Also, it is no surprise that the effects of climate change and vulnerabilities disproportionately burden the most marginalised sections of our society—women and children. The United Nations asserts that around 80 percent of climate change displaces include women. The present share of women migrants in the Global International Migrant Stock oscillates between 48 percent and 52 percent, as they frequently experience ‘triple discrimination’ given their positions as women, unprotected workers and migrants. The situation becomes even more precarious in developing countries like India, Bangladesh, Myanmar, and several small island nations in the Pacific Ocean. Women uprooted due to climate change become more vulnerable to violence, human trafficking, and armed conflicts. For instance, a study by the Sierra Club (2018) revealed how women impacted by Cyclone Nargis in Myanmar witnessed “increased occurrences of sexual and domestic abuse, forced prostitution, and sex and labour trafficking”.

Debates on terminology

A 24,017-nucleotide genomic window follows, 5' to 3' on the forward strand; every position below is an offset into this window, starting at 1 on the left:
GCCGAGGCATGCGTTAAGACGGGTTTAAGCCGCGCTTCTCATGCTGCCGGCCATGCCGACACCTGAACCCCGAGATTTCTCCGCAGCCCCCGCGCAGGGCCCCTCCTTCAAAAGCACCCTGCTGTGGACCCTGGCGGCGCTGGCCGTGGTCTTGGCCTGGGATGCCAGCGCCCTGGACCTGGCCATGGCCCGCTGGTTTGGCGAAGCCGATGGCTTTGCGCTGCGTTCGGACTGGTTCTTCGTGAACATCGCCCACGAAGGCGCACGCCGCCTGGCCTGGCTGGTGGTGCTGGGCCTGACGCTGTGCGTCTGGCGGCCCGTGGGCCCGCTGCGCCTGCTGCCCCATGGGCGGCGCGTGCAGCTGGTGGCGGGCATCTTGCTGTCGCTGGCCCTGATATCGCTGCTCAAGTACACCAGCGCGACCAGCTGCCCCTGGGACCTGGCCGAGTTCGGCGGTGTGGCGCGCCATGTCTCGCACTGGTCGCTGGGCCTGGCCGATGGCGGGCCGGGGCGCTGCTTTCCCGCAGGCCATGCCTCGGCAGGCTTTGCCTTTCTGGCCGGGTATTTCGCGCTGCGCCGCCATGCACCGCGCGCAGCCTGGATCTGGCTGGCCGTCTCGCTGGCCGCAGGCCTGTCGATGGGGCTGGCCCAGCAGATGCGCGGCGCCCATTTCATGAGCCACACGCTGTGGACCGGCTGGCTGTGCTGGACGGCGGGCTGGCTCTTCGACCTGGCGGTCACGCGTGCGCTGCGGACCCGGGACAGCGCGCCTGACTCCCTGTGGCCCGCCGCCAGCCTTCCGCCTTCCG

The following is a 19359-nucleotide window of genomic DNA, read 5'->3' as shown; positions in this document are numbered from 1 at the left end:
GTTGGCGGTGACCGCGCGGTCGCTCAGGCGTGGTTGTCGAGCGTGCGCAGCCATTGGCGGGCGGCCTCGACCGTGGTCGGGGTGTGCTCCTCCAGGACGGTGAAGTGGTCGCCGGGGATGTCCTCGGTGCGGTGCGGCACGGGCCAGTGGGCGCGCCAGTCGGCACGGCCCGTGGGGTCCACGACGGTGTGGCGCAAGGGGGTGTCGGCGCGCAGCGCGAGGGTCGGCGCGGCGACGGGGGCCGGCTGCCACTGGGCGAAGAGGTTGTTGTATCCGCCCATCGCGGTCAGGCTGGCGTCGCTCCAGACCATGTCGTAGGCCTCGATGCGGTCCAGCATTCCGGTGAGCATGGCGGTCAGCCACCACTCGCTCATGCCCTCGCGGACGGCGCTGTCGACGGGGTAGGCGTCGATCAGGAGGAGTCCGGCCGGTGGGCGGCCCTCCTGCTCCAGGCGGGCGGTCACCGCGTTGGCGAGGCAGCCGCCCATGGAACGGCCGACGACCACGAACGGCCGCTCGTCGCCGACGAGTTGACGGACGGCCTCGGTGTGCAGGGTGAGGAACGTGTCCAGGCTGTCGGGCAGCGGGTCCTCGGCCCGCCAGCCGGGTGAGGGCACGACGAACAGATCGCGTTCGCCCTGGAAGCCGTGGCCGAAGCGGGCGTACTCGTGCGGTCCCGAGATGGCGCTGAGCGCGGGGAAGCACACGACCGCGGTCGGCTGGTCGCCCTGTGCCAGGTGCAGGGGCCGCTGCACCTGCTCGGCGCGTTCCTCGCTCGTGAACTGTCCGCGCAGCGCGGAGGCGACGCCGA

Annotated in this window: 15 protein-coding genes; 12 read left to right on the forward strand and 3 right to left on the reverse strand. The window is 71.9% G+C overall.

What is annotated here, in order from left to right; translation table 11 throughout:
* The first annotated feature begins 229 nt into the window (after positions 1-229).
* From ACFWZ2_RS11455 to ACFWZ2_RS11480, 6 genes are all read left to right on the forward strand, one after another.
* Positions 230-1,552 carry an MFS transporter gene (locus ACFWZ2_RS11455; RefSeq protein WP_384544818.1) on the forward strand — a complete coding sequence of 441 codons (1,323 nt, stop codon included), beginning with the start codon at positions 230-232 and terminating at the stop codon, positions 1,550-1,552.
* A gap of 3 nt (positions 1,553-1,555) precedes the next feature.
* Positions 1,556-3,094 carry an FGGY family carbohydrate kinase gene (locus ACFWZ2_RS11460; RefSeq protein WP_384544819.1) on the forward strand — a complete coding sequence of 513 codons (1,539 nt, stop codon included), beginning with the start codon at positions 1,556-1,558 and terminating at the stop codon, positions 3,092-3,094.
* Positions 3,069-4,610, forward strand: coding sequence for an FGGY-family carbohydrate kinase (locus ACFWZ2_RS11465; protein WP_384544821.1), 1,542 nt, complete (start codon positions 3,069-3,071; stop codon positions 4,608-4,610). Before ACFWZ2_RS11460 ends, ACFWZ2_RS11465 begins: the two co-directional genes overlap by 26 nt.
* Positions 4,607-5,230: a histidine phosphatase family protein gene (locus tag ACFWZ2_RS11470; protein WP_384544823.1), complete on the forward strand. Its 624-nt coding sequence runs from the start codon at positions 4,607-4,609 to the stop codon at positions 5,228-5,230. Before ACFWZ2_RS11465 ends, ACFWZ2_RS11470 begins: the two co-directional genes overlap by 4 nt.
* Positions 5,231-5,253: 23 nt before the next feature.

Article 1A (2) of the 1951 Refugee Convention mentions three prerequisites that qualify one as a refugee: One having a well-founded fear of facing persecution on grounds like religion, race, nationality, etc.; presently situated outside their country of origin; and thereby, not willing to avail of the protection in their country of origin. In this regard, a “climate refugee” must prove that they would be at risk of persecution if they are to return to their country of origin, and that too on grounds as highlighted by the Convention. A briefing by the Overseas Development Institute (ODI) reveals how those who have been displaced en masse are often erroneously labelled as “climate change refugees”. If that were the case, then theoretically, “climate refugees” would be able to travel across the borders to seek protection in another country. The situation is usually otherwise, and somewhat rather complex and precarious. It is worth noting that the United Nations High Commissioner for Refugees (UNHCR) recognises such persons as ‘environmental migrants’ and refuses to accord them a refugee status. Likewise, the United Nations Development Programme (UNDP) believes it is essential to realise opportunities that stand in connection to “migration in the context of climate change” if governments want to be serious regarding their commitments to the Paris Agreement, Sustainable Development Goals (SDGs) and the Sendai Framework for Disaster Risk Reduction (SFDRR). This linkage is further explored by a UNDP-ODI report on complex relationships between human mobility and climate change. Such descriptions imply a broad understanding of the concept of climate migration. It shows how such migration can be permanent or temporary, individual, or collective, due to slow-onset events or sudden-onset events, and/or in other complex forms. Oxfam reports how climate-fuelled disasters have now emerged as the largest driver of internal displacements across the globe, with data from the IDMC showing a five-fold increase in the number of reported extreme weather disasters that displaced people over the last decade. Figure 1: Number of climate-related disasters every year that create internal displacements Source: Oxfam Media Briefing